Hawkins begins to answer that question by comparing big and small lenders located in Houston based on their compliance with Texas regulations, prices, use of "teaser rates," and attempts to target minorities and women through storefront and online advertising -- all of which are practices that critics of payday and title lending have identified as particularly problematic or exploitative. His results overall are mixed. For instance, larger companies in Houston are more likely to feature minorities in advertisements, and smaller companies are more likely to feature women. Perhaps the most interesting finding is that there is price competition among these companies in Houston: larger companies tend to charge higher APRs than smaller companies. Given that the CFPB regulations will not cap interest rates, might there be unintended consequences of regulations that may bolster large lenders?

CFPB Data Collection

posted by Adam Levitin

I've got an op-ed in the American Banker about the CFPB's data collection, which has become the latest inside-the-Beltway attack on the CFPB.  

The problem is that the CFPB's data collection critics (and here and here and here, among others) don't understand the first thing about the nature of the data collected by the CFPB.  Newt Gingrich, for example, worries about the civil liberties implications of the CFPB seeing your credit card bill. I'd be worried about that too, but that's not the data the CFPB's getting.  Nor is it getting metadata that can be used to reidentify accounts. Nor is the data that the CFPB collects useful to cybercriminals--it lacks account numbers, expiry dates, PINs, etc. And almost all of it is already commercially or publicly available and already collected by other government agencies.  But shoot first, ask questions later is how things often play out with attacks on the CFPB.  Would it be too much to ask for factually-grounded policy discourse every once in a while?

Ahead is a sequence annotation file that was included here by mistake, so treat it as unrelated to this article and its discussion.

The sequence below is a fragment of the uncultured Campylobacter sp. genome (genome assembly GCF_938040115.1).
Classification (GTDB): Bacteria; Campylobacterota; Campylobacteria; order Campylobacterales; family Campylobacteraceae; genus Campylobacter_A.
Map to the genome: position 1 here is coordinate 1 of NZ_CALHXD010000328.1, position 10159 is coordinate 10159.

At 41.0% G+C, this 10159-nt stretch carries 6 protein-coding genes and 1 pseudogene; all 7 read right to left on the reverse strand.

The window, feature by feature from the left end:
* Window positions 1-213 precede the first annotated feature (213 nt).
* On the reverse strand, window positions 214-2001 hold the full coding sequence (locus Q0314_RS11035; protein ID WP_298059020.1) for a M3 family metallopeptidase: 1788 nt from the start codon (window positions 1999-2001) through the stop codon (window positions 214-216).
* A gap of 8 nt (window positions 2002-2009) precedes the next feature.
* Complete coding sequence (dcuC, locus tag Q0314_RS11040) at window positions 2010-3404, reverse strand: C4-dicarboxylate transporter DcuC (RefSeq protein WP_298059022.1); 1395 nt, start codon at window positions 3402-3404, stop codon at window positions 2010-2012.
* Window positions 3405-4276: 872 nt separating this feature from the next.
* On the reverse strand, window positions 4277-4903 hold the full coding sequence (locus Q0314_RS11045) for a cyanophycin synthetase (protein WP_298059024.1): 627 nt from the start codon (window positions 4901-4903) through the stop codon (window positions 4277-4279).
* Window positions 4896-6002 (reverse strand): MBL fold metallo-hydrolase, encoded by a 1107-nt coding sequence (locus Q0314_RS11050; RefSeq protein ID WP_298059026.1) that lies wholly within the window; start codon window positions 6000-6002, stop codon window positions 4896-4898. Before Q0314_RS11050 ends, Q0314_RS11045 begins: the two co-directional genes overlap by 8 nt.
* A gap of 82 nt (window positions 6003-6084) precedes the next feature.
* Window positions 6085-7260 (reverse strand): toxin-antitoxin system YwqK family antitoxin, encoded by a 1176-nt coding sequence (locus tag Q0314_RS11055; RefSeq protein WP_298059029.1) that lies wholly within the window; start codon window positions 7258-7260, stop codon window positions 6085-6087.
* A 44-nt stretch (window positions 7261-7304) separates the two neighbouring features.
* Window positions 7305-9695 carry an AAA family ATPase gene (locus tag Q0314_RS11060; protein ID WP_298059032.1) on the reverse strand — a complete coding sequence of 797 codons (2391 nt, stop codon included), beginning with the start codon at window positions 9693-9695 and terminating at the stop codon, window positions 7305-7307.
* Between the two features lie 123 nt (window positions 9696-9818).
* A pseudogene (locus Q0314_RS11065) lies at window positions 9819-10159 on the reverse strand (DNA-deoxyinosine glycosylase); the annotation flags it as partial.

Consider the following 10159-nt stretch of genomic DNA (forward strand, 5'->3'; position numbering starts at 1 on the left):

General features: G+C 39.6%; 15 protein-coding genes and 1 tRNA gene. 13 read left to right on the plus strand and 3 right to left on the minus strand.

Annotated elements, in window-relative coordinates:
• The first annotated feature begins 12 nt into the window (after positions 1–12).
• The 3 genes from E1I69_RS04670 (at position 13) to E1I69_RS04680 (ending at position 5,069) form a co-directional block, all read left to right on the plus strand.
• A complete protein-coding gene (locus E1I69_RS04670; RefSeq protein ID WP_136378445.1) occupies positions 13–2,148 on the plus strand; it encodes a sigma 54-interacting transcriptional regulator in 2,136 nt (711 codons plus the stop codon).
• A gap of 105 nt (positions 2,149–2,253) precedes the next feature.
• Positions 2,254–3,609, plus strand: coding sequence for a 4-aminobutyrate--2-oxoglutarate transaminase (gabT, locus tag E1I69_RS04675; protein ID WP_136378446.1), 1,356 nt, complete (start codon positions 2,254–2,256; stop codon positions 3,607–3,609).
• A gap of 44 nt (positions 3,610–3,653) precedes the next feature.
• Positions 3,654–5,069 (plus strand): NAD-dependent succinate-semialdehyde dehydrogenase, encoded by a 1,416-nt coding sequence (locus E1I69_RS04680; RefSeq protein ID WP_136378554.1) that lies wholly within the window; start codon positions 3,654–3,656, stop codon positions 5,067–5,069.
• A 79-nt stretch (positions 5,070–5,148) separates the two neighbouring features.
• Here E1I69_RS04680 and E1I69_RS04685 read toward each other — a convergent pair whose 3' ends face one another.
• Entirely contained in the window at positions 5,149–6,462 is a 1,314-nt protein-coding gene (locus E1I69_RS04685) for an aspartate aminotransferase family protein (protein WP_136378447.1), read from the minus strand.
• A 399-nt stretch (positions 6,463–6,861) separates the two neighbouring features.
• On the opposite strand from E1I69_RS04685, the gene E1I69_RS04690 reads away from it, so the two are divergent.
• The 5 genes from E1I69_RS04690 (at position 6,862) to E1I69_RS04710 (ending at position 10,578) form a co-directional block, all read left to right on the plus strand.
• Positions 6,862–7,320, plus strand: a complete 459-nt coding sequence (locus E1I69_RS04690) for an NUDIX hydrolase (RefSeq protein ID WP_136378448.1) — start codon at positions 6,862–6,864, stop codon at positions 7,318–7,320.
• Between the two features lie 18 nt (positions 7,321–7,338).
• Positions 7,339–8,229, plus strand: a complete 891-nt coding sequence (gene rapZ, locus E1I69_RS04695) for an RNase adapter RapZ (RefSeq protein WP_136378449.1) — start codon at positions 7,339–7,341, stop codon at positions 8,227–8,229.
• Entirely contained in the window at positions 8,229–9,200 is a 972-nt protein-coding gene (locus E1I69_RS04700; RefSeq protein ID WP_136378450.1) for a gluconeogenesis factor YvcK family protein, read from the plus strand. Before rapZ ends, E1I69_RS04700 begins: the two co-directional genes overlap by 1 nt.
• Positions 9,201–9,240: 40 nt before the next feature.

The Agency That's Got Your Back

posted by Adam Levitin

Nice piece in Time Magazine on the CFPB here

Consumer Financial Protection Clinic Position

posted by Melissa Jacoby

Here's an opportunity to supervise a consumer financial protection clinic that has done some great work - information on the position and how to apply here

Dodd-Frank's Constitutionality

posted by Adam Levitin

I'm testifying tomorrow before Senate Judiciary Committee's Subcommittee on The Constitution (yes, that's the official capitalization), about the constitutionality of the Dodd-Frank Act.  

Short version: nothing to see here folks.

Slightly longer version: really nothing to see here.

Even longer version:  the plaintiffs in State National Bank of Big Spring v. Lew have a totally non-Originalist interpretation of the Bankruptcy Clause, namely that "uniform laws" apparently requires equal treatment of all similar creditors, so title II Orderly Liquidation Authority is unconstitutional.  Yes, that's the sound of me shaking my head.

My written testimony is available  here.